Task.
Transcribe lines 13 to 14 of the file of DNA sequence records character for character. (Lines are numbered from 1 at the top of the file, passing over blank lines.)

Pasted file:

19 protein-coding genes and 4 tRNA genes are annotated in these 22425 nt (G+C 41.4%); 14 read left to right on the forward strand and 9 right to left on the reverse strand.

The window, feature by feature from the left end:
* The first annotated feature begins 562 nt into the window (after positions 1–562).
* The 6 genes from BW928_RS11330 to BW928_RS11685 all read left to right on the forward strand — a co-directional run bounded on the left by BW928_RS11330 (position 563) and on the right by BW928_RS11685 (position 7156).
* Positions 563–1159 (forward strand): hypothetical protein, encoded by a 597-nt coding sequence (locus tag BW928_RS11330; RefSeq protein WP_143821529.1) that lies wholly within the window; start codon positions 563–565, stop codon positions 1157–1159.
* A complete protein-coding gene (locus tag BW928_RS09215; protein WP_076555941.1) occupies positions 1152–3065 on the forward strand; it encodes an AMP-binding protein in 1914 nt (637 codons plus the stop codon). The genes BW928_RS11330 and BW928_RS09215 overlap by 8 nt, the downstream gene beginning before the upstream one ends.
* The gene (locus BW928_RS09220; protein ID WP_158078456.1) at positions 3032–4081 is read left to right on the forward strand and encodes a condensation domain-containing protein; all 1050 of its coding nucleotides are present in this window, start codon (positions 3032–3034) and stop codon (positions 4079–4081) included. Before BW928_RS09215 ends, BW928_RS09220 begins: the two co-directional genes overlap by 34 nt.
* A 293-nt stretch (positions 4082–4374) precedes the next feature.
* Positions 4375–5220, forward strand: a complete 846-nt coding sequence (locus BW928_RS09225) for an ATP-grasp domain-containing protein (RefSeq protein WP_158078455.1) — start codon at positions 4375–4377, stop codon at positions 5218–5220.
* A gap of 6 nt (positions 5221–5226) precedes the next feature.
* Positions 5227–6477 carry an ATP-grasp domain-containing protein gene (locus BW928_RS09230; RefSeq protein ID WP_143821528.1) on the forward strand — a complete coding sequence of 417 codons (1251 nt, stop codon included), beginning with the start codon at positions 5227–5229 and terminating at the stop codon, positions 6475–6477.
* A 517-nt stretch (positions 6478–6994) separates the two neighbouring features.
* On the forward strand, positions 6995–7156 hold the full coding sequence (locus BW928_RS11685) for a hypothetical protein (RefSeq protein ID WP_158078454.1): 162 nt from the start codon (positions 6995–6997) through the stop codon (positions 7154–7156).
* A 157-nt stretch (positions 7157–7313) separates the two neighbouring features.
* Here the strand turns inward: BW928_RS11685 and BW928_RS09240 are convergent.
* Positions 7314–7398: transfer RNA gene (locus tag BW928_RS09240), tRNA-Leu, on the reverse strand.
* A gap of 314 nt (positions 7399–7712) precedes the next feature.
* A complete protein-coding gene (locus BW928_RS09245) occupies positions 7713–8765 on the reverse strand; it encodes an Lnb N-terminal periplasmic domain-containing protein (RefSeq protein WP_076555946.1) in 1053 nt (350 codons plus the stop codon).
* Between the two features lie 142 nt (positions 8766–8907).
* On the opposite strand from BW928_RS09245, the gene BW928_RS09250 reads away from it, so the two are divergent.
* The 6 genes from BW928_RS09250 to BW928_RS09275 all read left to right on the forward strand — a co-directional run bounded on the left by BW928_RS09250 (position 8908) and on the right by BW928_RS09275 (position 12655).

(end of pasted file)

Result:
* On the forward strand, positions 6995–7156 hold the full coding sequence (locus BW928_RS11685) for a hypothetical protein (RefSeq protein ID WP_158078454.1): 162 nt from the start codon (positions 6995–6997) through the stop codon (positions 7154–7156).
* A 157-nt stretch (positions 7157–7313) separates the two neighbouring features.